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Thanks Anonymonk, the bytes most definitely have individual meaning... MSByte is a control register (which actually consists of two 4-bit nibbles, but I dissect that later in the chain), and LSByte is the data register, both of a larger 16-bit command register, which gets sent to a piece of hardware over the Serial Peripheral Interface.

Example of what I was originally toying with:

# perl testing(65535, 4); ... // C #include <stdio.h> int testing(int n, int len){ unsigned char bytes[4]; bytes[3] = (n >> 24) & 0xFF; bytes[2] = (n >> 16) & 0xFF; bytes[1] = (n >> 8) & 0xFF; bytes[0] = n & 0xFF; printf("output should be 255, 255, 0, 0\n\n"); printf("%d, %d, %d, %d\n", bytes[0], bytes[1], bytes[2], bytes[3]) +; return 0; }

Works fine. The problem though is that the buf array is eventually sent to another C function that puts it on the SPI bus. The way I've done it in the above example limits me to accept/send only a single 4-byte array, so if a device requires say 6 bytes, I'd have to add in another param (at least that's how I saw it). I wanted my Perl code to be as compatible with the API I'm using as possible, and heck, I've always wanted to learn how to pass in an array/aref to a C function anyway, so it was a fun learning experience :)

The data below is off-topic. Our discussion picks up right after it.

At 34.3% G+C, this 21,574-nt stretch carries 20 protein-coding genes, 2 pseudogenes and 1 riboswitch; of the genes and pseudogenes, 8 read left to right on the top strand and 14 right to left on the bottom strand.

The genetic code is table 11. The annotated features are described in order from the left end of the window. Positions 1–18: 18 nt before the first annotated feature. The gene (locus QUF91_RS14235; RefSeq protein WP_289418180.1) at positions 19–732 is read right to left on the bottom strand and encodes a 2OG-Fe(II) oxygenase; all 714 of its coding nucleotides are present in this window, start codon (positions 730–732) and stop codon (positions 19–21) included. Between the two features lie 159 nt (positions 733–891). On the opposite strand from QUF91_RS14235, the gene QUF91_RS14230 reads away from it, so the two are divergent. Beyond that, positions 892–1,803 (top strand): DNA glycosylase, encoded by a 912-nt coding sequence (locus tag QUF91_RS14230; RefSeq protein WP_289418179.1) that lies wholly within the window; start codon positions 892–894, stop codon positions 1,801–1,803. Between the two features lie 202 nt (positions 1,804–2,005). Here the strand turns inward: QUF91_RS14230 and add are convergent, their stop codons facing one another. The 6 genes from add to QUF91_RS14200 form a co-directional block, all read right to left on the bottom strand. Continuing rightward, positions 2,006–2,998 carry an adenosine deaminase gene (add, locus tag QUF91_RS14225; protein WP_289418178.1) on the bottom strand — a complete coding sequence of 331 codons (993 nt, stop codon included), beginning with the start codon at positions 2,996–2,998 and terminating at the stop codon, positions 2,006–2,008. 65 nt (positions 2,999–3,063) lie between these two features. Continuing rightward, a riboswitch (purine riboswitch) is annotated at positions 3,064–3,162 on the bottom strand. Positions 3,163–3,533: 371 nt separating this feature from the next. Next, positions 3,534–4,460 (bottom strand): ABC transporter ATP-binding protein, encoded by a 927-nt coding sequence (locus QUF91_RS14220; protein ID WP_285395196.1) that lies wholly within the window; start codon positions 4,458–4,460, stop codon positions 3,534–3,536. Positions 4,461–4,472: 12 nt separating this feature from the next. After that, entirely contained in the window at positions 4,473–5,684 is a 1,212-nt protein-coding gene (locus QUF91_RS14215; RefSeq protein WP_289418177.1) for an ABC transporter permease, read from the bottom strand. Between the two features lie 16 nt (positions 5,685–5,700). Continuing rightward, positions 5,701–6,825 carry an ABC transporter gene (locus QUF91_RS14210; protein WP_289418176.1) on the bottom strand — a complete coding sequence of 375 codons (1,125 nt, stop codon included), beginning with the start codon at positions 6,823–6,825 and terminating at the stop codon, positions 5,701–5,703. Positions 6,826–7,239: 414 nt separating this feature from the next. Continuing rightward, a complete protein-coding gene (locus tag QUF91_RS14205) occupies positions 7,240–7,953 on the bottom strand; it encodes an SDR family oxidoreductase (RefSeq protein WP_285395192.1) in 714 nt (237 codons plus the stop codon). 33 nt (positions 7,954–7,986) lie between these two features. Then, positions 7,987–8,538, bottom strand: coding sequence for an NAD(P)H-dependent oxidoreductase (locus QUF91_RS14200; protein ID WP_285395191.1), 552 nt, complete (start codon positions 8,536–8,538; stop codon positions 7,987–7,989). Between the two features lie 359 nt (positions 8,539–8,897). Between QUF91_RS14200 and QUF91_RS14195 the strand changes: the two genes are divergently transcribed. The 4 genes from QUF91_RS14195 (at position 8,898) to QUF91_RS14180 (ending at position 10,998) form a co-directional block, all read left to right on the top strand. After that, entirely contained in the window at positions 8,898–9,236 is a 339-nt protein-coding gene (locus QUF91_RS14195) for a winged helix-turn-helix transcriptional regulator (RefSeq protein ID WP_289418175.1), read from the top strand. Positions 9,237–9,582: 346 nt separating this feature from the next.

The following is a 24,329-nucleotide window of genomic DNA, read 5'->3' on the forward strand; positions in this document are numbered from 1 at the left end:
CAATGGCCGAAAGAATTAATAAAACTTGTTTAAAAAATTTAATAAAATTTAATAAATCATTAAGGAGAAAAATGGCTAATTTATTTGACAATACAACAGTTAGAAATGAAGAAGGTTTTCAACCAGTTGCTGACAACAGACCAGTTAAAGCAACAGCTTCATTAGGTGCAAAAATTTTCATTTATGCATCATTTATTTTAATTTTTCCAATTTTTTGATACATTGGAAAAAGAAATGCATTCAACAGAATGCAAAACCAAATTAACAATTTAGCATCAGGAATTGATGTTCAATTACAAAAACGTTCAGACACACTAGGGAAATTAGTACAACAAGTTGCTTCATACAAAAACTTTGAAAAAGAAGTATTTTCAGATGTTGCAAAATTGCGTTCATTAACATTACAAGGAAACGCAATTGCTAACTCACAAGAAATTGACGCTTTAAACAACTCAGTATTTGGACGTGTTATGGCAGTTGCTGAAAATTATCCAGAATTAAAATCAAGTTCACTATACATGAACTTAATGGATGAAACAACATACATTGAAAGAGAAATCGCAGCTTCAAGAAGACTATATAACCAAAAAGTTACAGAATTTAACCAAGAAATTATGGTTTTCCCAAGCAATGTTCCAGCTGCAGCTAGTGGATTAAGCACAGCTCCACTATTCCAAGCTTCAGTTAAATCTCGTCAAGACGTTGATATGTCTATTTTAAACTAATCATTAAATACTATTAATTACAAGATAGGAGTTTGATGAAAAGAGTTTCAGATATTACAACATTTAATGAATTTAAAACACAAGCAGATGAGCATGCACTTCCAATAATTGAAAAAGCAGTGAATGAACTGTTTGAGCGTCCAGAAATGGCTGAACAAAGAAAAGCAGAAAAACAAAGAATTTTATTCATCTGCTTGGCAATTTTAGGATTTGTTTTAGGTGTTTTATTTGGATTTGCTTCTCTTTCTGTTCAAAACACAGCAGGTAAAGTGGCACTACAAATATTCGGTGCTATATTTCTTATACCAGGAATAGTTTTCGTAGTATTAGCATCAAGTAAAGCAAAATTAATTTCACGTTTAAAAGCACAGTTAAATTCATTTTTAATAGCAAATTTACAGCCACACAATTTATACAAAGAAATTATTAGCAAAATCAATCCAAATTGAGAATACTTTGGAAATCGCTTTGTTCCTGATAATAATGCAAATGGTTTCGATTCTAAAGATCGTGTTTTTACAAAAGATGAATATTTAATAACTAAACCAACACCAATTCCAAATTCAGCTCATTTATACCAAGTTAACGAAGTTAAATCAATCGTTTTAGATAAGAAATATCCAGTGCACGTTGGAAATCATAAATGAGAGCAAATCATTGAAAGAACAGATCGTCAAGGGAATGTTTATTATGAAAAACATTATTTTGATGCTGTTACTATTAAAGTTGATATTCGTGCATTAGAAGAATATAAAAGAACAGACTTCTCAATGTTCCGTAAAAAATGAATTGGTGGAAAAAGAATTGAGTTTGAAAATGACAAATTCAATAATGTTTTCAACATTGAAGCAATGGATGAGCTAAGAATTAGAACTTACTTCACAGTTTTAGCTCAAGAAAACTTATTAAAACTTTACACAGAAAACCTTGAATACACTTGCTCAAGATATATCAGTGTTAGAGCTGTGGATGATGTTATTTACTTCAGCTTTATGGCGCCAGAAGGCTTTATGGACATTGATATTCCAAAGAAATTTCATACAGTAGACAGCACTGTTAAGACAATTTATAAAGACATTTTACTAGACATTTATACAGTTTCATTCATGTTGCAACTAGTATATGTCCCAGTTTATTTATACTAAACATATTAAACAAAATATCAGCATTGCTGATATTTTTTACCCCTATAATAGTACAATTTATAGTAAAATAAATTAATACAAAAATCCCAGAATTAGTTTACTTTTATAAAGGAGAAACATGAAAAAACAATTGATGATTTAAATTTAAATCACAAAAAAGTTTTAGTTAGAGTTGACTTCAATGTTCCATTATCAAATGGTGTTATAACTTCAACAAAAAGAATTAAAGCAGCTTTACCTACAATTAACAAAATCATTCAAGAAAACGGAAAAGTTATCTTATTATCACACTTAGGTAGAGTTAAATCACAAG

In reply to Re^2: Is this a sane/safe way to pass an aref into a C function? by stevieb
in thread Is this a sane/safe way to pass an aref into a C function? by stevieb

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